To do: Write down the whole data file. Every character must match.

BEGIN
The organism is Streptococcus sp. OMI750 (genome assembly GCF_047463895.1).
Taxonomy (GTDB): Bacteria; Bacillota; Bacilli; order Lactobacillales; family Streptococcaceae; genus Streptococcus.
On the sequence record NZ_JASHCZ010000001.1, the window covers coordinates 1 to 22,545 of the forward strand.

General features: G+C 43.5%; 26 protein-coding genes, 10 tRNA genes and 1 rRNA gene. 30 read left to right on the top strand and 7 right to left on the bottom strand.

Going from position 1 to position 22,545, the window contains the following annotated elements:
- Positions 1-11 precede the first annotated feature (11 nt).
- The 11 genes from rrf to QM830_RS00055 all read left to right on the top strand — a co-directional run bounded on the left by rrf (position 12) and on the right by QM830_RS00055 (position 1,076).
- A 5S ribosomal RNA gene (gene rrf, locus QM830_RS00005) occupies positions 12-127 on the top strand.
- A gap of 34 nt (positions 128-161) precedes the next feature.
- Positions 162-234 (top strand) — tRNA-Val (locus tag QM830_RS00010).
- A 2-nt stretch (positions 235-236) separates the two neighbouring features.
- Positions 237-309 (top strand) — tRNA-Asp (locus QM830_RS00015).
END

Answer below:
The organism is Streptococcus sp. OMI750 (genome assembly GCF_047463895.1).
Taxonomy (GTDB): Bacteria; Bacillota; Bacilli; order Lactobacillales; family Streptococcaceae; genus Streptococcus.
On the sequence record NZ_JASHCZ010000001.1, the window covers coordinates 1 to 22,545 of the forward strand.

General features: G+C 43.5%; 26 protein-coding genes, 10 tRNA genes and 1 rRNA gene. 30 read left to right on the top strand and 7 right to left on the bottom strand.

Going from position 1 to position 22,545, the window contains the following annotated elements:
- Positions 1-11 precede the first annotated feature (11 nt).
- The 11 genes from rrf to QM830_RS00055 all read left to right on the top strand — a co-directional run bounded on the left by rrf (position 12) and on the right by QM830_RS00055 (position 1,076).
- A 5S ribosomal RNA gene (gene rrf, locus QM830_RS00005) occupies positions 12-127 on the top strand.
- A gap of 34 nt (positions 128-161) precedes the next feature.
- Positions 162-234 (top strand) — tRNA-Val (locus tag QM830_RS00010).
- A 2-nt stretch (positions 235-236) separates the two neighbouring features.
- Positions 237-309 (top strand) — tRNA-Asp (locus QM830_RS00015).